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Revision as of 22:37, 21 September 2021 by Christoph (Talk | contribs) (Functions)

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See the bash man page for detailed explanations.

History functions

history  # display history for current tty
!!       # repeat last command
!foo     # repeat last command starting with 'foo'
!N       # execute command number N from history output
!foo:p   # _show_ last command starting with 'foo' but do _not_ execute it
!-N$:p   # _show_ N-commands ago but do _not_ execute it
!$       # grab last argument from previous command
!*       # grab all arguments from previous command
^F^f     # change first instance of "F" to "f" in last command (i.e., ^error^correction)

Command movements

Note: The carret ^ symbols means Ctrl+.

^w # erase word under cursor
^u # erase from here to beginning of the line
^a # move the cursor to the beginning of the line
^e # move the cursor to the end of the line

Brace expansion

Instead of doing this:

cp filename filename-old
cp filename-old filename

Try this:

cp filename{,-old}
cp filename{-old,}
  • Create multiple files
touch a{1,2,3}b      # creates 'a1b', 'a2b', and 'a3b'
touch {f1,f2,f3,}o   # creates 'f1o', 'f2o', 'f3o', and 'o'
  • List the files '/usr/bin/foo', '/usr/sbin/foo', '/usr/local/bin/foo', and '/usr/local/sbin/foo':
ls /usr/{,local/}{,s}bin/foo
  • Sequences
echo {1..3}{foo,bar}  # prints '1foo 1bar 2foo 2bar 3foo 3bar'
  • Make a backup (not super useful, but nifty)
cp my.cnf{,.bak}  # i.e., 'cp my.cnf my.cnf.bak'
# to restore the original
cp my.cnf{.bak,}  # i.e., 'cp my.cnf.bak my.cnf'
  • Etc.
mkdir /usr/local/src/bash/{old,new,dist,bugs}
chown root /usr/{ucb/{ex,edit},lib/{ex?.?*,how_ex}}
for i in {a..z}{1..9}; do echo $i; done  # might not work in all shells

Word modifiers

h # remove a trailing file name component, leaving only the head.
t # remove all leading file name components, leaving the tail.
r # remove a trailing suffix of the form .xxx, leaving the basename.
e # remove all but the trailing suffix.
  • First list a file, then cd into its directory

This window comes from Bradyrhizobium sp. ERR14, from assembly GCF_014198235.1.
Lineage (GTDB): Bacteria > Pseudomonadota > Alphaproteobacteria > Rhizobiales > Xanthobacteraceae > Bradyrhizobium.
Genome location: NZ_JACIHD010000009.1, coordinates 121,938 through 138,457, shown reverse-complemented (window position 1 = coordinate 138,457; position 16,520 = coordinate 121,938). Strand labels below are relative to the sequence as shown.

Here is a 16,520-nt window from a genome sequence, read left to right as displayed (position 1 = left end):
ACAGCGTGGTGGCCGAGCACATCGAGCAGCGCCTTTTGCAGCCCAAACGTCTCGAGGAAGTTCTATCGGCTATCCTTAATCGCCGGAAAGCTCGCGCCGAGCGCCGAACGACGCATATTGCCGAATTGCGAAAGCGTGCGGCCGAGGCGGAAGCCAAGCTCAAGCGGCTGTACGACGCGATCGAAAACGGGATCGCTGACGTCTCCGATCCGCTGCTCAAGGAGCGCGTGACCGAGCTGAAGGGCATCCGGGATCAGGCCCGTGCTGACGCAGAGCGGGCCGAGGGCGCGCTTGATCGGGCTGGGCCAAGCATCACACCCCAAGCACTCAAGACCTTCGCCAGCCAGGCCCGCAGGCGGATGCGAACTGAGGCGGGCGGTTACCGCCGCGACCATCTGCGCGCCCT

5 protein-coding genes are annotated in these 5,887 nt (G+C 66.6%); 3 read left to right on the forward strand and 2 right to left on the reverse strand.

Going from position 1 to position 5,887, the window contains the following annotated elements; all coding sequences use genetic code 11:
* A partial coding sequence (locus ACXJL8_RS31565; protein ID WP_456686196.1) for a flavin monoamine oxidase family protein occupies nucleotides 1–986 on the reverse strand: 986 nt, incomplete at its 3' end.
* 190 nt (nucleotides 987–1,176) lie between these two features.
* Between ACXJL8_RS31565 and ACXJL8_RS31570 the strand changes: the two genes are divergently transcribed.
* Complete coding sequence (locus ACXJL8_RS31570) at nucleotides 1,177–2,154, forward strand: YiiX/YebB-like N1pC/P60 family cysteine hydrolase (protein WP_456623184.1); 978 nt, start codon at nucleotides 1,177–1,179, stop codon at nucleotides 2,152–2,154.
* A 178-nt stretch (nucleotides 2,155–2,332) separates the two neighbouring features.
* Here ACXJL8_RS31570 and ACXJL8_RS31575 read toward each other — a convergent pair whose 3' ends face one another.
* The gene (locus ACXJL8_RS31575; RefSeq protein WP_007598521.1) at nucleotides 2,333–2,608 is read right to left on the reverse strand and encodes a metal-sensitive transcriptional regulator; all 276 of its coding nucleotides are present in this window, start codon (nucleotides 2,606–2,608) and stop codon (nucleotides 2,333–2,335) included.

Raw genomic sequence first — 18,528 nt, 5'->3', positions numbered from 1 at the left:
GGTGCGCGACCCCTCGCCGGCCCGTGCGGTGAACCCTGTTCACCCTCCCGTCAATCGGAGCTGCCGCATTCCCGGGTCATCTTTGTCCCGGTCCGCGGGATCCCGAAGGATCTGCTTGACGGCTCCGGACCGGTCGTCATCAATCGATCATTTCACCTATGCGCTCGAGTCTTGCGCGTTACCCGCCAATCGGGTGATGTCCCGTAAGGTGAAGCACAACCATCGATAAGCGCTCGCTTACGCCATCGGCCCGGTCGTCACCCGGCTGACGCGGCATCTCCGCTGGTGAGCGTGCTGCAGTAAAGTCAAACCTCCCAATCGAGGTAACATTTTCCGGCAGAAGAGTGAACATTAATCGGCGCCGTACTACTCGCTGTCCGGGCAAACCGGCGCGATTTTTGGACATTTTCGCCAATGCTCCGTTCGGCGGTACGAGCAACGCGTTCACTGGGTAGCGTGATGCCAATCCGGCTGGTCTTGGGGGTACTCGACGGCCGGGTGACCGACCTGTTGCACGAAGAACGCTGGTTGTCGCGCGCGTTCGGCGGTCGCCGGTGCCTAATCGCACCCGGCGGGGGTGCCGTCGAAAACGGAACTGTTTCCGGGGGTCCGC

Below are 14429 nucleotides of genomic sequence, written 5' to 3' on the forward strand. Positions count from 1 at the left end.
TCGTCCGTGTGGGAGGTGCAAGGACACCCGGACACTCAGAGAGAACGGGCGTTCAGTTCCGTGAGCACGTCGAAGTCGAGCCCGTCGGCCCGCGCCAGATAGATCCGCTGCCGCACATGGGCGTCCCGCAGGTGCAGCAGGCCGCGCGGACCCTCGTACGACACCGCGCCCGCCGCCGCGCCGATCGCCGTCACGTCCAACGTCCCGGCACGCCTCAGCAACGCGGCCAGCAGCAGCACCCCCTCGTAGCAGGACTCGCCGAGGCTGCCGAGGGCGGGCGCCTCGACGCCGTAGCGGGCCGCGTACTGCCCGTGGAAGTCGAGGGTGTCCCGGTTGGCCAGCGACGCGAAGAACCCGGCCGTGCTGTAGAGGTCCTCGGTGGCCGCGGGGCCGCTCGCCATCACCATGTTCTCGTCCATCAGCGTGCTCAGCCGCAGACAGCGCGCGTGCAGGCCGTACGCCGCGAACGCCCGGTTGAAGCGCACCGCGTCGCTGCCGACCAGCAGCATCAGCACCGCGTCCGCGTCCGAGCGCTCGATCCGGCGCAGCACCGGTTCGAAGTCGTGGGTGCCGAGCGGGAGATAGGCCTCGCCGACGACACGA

ls -l foo/bar.txt
cd !$:h   # changes pwd to 'foo'
  • Create a file and a directory as the basename of the file
touch foo.txt
mkdir !$:r  # creates a directory called 'foo' (without the .txt)
  • Stacked word modifiers: Download a file to /tmp, and then create a directory for the contents of that tar file in /usr/local/src. Then extract the contents of the tarball into the newly created directory:
cd /tmp
cd /usr/local/src/
mkdir !-2$:t:r:r      # creates a directory called 'SomePackageName'
cd !$                 # enter the above directory
tar xvzf /tmp/!-4$:t  # extract the contents of 'SomePackageName.tar.gz' here
  • Substitution:
ls Foo         # file/directory does not exist, so:
!!:s/Foo/foo/  # change 'Foo' to 'foo' in last command
  • Substitution (global):
ls Foo1; ls Foo2  # neither file/directory exist, so:
!!:gs/F/f/        # replace all 'F' with 'f' in previous command


"$0"   # name of command/function
"$1"   # 1st argument
"$2"   # 2nd argument
"${*}" # all arguments
"${#}" # total _number_ of arguments
  • Create a function to ls a given file (as an argument). A silly but simple example:
function myfoo { ls -l "${1}"; };
myfoo bar.txt  # same as 'ls -l bar.txt'
  • Copy everything in /foo, to the directory /bar preserving permissions and ownership (see: tar):
function treecp { (cd "${1}"; tar -cf - . ) | (cd "${2}"; tar --same-owner -xpf - )
  • Using "${*}":
function myargs { echo "${*}" >>foo; };
myargs one two three   # concatenates "one two three" into 'foo'
  • Using "${#}":
function myfunc { echo "${#}" ; } ;
myfunc foo bar  # returns "2"
myfunc *        # output is the same as 'ls | wc -l'
myfunc          # returns "0"
  • Exception handling (using the previous treecp function):
function treecp {
   if [ "${#}" != 2 ] ; then
       echo "Usage: treecp source destination";
       return 1;
       tar cf - "${1}" | (cd "${2}" ; tar xpf -) ; 
   fi ;
  • Error handling:
function err { 
   grep "${*}" /usr/include/*/errno.h; 
   if [ "${?}" != 0 ] ; then
       echo "Not found."

Run a local script on a remote host

$ ssh user@remotehost 'bash -s' <
$ ssh user@remotehost 'bash -s' <<'EOS'
 # The following commands run on the remote host
 touch foobar

The bash -s command means: execute the following commands in a new bash session. The -s flag makes it read from standard input.